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Baseball leadership has a ‘revolving door’ problem

To the detriment of the game’s perception and innovation, the same names keep coming up again and again when there are leadership vacancies. .  

MLB: Houston Astros at Baltimore Orioles Tommy Gilligan-USA TODAY Sports

The last week has been a whirlwind of negative publicity for MLB. The Astros’ sign-stealing scandal has overtaken all other stories with the repercussions affecting multiple teams outside of Houston as well. It has also highlighted yet another systemic issue in the game.

While I hate to throw more timber on an already roaring fire, the three managerial vacancies, and the ‘lead’ candidates (for the record, far as we know, no one has been interviewed yet) profiled thus far, bring up the point that baseball has a ‘revolving door’ problem. It seems that although there are 30 managerial spots to fill, there are only ~40-or-so mostly white men who are considered to fill them.

The Astros, Red Sox, and Mets are all manager-less, despite being only about a month away from Spring Training. The Astros and Red Sox have both been implicated in scandals where they’ll need to rehabilitate their reputations, which is perhaps the best time to think outside-the-box when it comes to leadership.

While we don’t know the exact inner-workings of the search for these teams next manager, so far the names linked to the vacancies are household names, including former managers Buck Showalter, John Gibbons, and Ron Roenicke. Bruch Bochy retired after last season, and even he’s been linked to the search, although he’s been adamant in keeping to his original retirement plan.

Not to cast aspersions on these well-known ‘baseball men’, but between Showalter, Gibbons, and Roenicke, the three managers have over 30 years of managerial experience in the 2000s, with a grand total of three first place finishes, and no World Series appearances. We’re not talking about managers with a track-record of turning around teams and cultures, and instituting a winning environment on day-one, we’re talking about safe, household names, wnes where the fan-base nods because they are familiar with a name, and where the front-office knows exactly what to expect.

This same-name merry-go-round has happened forever in MLB, though the situation isn’t only limited to baseball. The situation was identical in the NFL, and led to the institution of the Rooney Rule, which if nothing else, has given candidates of color a shot to make their case (whether or not it’s working with regards to hiring is another story, but at least there’s a conversation to be had).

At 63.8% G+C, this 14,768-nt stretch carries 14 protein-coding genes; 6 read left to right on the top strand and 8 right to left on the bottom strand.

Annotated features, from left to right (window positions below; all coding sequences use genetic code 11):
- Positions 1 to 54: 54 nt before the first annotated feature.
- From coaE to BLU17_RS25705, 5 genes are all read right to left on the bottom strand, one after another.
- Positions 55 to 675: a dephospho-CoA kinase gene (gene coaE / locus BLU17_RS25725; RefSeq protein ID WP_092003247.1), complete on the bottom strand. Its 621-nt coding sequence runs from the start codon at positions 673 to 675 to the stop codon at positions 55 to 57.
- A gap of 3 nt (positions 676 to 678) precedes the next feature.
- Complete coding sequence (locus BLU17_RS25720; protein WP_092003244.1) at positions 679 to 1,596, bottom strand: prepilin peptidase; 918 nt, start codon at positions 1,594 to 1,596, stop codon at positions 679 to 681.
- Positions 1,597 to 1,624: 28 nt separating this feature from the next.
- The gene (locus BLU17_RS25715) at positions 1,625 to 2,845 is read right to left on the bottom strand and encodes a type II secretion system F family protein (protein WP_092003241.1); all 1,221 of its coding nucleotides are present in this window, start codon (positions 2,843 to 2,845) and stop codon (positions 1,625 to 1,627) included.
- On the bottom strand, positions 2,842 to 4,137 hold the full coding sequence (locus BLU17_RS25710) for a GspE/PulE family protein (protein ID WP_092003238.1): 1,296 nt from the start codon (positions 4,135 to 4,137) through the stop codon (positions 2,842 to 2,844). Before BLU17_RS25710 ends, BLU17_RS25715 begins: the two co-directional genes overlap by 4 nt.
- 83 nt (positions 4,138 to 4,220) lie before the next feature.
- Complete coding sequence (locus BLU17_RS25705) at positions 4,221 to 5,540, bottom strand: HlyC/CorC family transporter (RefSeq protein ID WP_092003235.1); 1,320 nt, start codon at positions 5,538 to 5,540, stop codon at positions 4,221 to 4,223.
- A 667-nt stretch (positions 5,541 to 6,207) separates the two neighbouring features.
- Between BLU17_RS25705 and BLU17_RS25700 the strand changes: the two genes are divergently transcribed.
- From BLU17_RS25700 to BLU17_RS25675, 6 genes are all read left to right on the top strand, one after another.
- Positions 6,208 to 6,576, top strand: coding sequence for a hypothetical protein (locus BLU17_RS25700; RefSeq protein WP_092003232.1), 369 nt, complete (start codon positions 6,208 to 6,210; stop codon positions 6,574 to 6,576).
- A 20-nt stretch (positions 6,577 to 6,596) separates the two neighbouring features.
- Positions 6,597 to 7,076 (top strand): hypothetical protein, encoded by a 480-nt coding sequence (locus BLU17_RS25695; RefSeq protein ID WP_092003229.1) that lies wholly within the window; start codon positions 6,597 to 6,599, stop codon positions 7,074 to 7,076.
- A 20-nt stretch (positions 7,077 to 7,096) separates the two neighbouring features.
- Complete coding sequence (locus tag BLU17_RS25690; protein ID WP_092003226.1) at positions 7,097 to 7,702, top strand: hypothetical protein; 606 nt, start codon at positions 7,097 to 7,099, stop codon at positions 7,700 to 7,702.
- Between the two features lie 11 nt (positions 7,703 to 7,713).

Systemic change seems to be the only way to fix the idea that once you’re in the club, you’re in the club, and will always be considered for interesting roles, irrespective of a unique perspective, background, or operating process.

The perception problem culminates from the fact that MLB managerial positions are publicly-facing. The manager of a team is on television at least 162 times a year, they are interviewed, profiles, and serve as one of the chief representatives of the teams they lead. With such a public-facing role, it would behoove MLB to have those faces represent the game more broadly.

An unfortunate consequence of the Astros cheating is the implications that MLB has lost two of just a handful of minority managers in the game. While this particular situation is anomalous, the structural framework for interviewing, hiring, and basic consideration for a managerial position puts outsiders at a distinct disadvantage.

‘Outsiders’ in this case include not only people of color, who are disproportionately represented in management, but also includes minor league coaches and managers, independent league coaches and managers, and individuals affiliated with college baseball. Former players are already ‘in the club’, though interestingly enough, by-and-large, it’s been mostly white players who have interviewed for positions.

Additionally, there is the obvious barrier for women in the game, who at this point in 2020, would never even get a look at a position as high-up in the organization as Manager. Despite all the progress made in society, we can count the number of females in MLB, including front offices, on coaching staff, and in any way involved at a strategic or operational level on one hand. Even those in current roles, such as Jessica Mendoza and Alyssa Nakkan only ascended to those positions recently, Nakkan being named the first female coach in MLB history just this week!

Baseball fans need to demand more out of their team not only for the sake of fairness, but because innovative and new thinking will put teams at an advantage. For all the ‘moneyball’ aspects of gaining the slightest edge here-or-there, change and innovation is driven from the top-down through any organization—any expert in organizational leadership will tell you this—and a significant edge could be gained through new thinking. Whether or not leadership ultimately decides to hire the known-name over the new idea will vary, but at the moment, these outsiders are not even getting a fair shot.

Rather than trying to gain an edge by banging on garbage cans like neanderthals, perhaps teams should become enlightened enough to rethink the way they hire their managers and their executives.


Steven Martano is an Editor at Beyond the Box Score, a Contributing Prospect Writer for the Colorado Rockies at Purple Row, and a contributing writer for The Hardball Times. You can follow him on Twitter at @SMartano